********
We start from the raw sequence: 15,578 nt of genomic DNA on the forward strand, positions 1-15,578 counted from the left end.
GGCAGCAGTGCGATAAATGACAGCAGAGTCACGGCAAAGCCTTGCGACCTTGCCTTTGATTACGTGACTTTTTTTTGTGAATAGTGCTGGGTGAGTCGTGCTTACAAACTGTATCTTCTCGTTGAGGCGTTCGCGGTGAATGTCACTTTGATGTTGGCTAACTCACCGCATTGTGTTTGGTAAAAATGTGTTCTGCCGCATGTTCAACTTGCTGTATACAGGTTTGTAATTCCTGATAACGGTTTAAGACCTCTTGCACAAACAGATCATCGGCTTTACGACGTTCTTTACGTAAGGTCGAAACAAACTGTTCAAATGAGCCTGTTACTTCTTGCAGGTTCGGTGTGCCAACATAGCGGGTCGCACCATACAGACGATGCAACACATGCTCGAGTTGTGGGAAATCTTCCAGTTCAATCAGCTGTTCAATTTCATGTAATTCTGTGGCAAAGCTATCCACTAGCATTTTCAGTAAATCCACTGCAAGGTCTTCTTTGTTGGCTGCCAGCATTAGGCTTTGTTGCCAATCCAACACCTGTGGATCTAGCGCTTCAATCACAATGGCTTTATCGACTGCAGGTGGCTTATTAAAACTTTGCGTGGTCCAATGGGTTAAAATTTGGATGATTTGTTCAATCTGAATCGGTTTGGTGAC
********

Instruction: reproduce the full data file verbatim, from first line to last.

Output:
We start from the raw sequence: 15,578 nt of genomic DNA on the forward strand, positions 1-15,578 counted from the left end.
GGCAGCAGTGCGATAAATGACAGCAGAGTCACGGCAAAGCCTTGCGACCTTGCCTTTGATTACGTGACTTTTTTTTGTGAATAGTGCTGGGTGAGTCGTGCTTACAAACTGTATCTTCTCGTTGAGGCGTTCGCGGTGAATGTCACTTTGATGTTGGCTAACTCACCGCATTGTGTTTGGTAAAAATGTGTTCTGCCGCATGTTCAACTTGCTGTATACAGGTTTGTAATTCCTGATAACGGTTTAAGACCTCTTGCACAAACAGATCATCGGCTTTACGACGTTCTTTACGTAAGGTCGAAACAAACTGTTCAAATGAGCCTGTTACTTCTTGCAGGTTCGGTGTGCCAACATAGCGGGTCGCACCATACAGACGATGCAACACATGCTCGAGTTGTGGGAAATCTTCCAGTTCAATCAGCTGTTCAATTTCATGTAATTCTGTGGCAAAGCTATCCACTAGCATTTTCAGTAAATCCACTGCAAGGTCTTCTTTGTTGGCTGCCAGCATTAGGCTTTGTTGCCAATCCAACACCTGTGGATCTAGCGCTTCAATCACAATGGCTTTATCGACTGCAGGTGGCTTATTAAAACTTTGCGTGGTCCAATGGGTTAAAATTTGGATGATTTGTTCAATCTGAATCGGTTTGGTGAC